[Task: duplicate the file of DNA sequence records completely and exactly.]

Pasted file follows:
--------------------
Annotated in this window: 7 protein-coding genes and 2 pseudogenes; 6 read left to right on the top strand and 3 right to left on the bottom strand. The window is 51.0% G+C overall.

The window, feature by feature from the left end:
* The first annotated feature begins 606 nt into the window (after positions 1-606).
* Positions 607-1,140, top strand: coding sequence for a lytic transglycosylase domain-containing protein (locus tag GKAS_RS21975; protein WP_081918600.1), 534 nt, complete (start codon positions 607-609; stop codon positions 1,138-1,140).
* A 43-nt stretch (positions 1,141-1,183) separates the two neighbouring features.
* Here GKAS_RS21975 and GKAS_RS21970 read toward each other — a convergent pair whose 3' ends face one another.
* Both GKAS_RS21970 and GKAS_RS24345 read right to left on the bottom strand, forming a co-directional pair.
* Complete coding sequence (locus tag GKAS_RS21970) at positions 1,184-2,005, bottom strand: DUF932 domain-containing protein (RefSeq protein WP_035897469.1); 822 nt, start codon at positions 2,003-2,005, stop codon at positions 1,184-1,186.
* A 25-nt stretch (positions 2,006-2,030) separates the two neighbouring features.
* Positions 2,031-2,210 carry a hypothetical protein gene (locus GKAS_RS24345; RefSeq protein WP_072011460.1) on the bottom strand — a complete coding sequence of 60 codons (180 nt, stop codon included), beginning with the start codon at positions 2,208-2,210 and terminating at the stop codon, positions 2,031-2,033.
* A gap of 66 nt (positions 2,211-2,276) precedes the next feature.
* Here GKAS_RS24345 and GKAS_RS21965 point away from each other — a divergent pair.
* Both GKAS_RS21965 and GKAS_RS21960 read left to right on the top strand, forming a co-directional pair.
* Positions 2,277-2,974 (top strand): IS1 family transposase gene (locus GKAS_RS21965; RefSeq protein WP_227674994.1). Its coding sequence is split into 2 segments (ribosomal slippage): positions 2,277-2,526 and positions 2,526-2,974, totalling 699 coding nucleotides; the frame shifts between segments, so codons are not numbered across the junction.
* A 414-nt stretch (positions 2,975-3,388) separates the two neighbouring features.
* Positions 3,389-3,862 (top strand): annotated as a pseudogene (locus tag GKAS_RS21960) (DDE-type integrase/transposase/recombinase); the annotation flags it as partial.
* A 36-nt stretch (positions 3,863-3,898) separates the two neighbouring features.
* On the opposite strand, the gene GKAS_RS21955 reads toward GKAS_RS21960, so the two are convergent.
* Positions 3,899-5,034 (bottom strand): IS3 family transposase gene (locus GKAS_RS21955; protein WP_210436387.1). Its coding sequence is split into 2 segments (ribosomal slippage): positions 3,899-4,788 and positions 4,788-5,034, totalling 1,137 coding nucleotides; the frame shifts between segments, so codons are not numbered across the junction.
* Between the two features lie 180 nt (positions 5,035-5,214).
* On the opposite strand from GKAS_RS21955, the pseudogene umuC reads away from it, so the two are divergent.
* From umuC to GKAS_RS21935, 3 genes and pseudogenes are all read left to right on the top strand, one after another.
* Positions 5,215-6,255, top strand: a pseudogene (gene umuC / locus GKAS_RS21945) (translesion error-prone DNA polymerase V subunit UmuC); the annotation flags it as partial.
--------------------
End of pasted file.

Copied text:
Annotated in this window: 7 protein-coding genes and 2 pseudogenes; 6 read left to right on the top strand and 3 right to left on the bottom strand. The window is 51.0% G+C overall.

The window, feature by feature from the left end:
* The first annotated feature begins 606 nt into the window (after positions 1-606).
* Positions 607-1,140, top strand: coding sequence for a lytic transglycosylase domain-containing protein (locus tag GKAS_RS21975; protein WP_081918600.1), 534 nt, complete (start codon positions 607-609; stop codon positions 1,138-1,140).
* A 43-nt stretch (positions 1,141-1,183) separates the two neighbouring features.
* Here GKAS_RS21975 and GKAS_RS21970 read toward each other — a convergent pair whose 3' ends face one another.
* Both GKAS_RS21970 and GKAS_RS24345 read right to left on the bottom strand, forming a co-directional pair.
* Complete coding sequence (locus tag GKAS_RS21970) at positions 1,184-2,005, bottom strand: DUF932 domain-containing protein (RefSeq protein WP_035897469.1); 822 nt, start codon at positions 2,003-2,005, stop codon at positions 1,184-1,186.
* A 25-nt stretch (positions 2,006-2,030) separates the two neighbouring features.
* Positions 2,031-2,210 carry a hypothetical protein gene (locus GKAS_RS24345; RefSeq protein WP_072011460.1) on the bottom strand — a complete coding sequence of 60 codons (180 nt, stop codon included), beginning with the start codon at positions 2,208-2,210 and terminating at the stop codon, positions 2,031-2,033.
* A gap of 66 nt (positions 2,211-2,276) precedes the next feature.
* Here GKAS_RS24345 and GKAS_RS21965 point away from each other — a divergent pair.
* Both GKAS_RS21965 and GKAS_RS21960 read left to right on the top strand, forming a co-directional pair.
* Positions 2,277-2,974 (top strand): IS1 family transposase gene (locus GKAS_RS21965; RefSeq protein WP_227674994.1). Its coding sequence is split into 2 segments (ribosomal slippage): positions 2,277-2,526 and positions 2,526-2,974, totalling 699 coding nucleotides; the frame shifts between segments, so codons are not numbered across the junction.
* A 414-nt stretch (positions 2,975-3,388) separates the two neighbouring features.
* Positions 3,389-3,862 (top strand): annotated as a pseudogene (locus tag GKAS_RS21960) (DDE-type integrase/transposase/recombinase); the annotation flags it as partial.
* A 36-nt stretch (positions 3,863-3,898) separates the two neighbouring features.
* On the opposite strand, the gene GKAS_RS21955 reads toward GKAS_RS21960, so the two are convergent.
* Positions 3,899-5,034 (bottom strand): IS3 family transposase gene (locus GKAS_RS21955; protein WP_210436387.1). Its coding sequence is split into 2 segments (ribosomal slippage): positions 3,899-4,788 and positions 4,788-5,034, totalling 1,137 coding nucleotides; the frame shifts between segments, so codons are not numbered across the junction.
* Between the two features lie 180 nt (positions 5,035-5,214).
* On the opposite strand from GKAS_RS21955, the pseudogene umuC reads away from it, so the two are divergent.
* From umuC to GKAS_RS21935, 3 genes and pseudogenes are all read left to right on the top strand, one after another.
* Positions 5,215-6,255, top strand: a pseudogene (gene umuC / locus GKAS_RS21945) (translesion error-prone DNA polymerase V subunit UmuC); the annotation flags it as partial.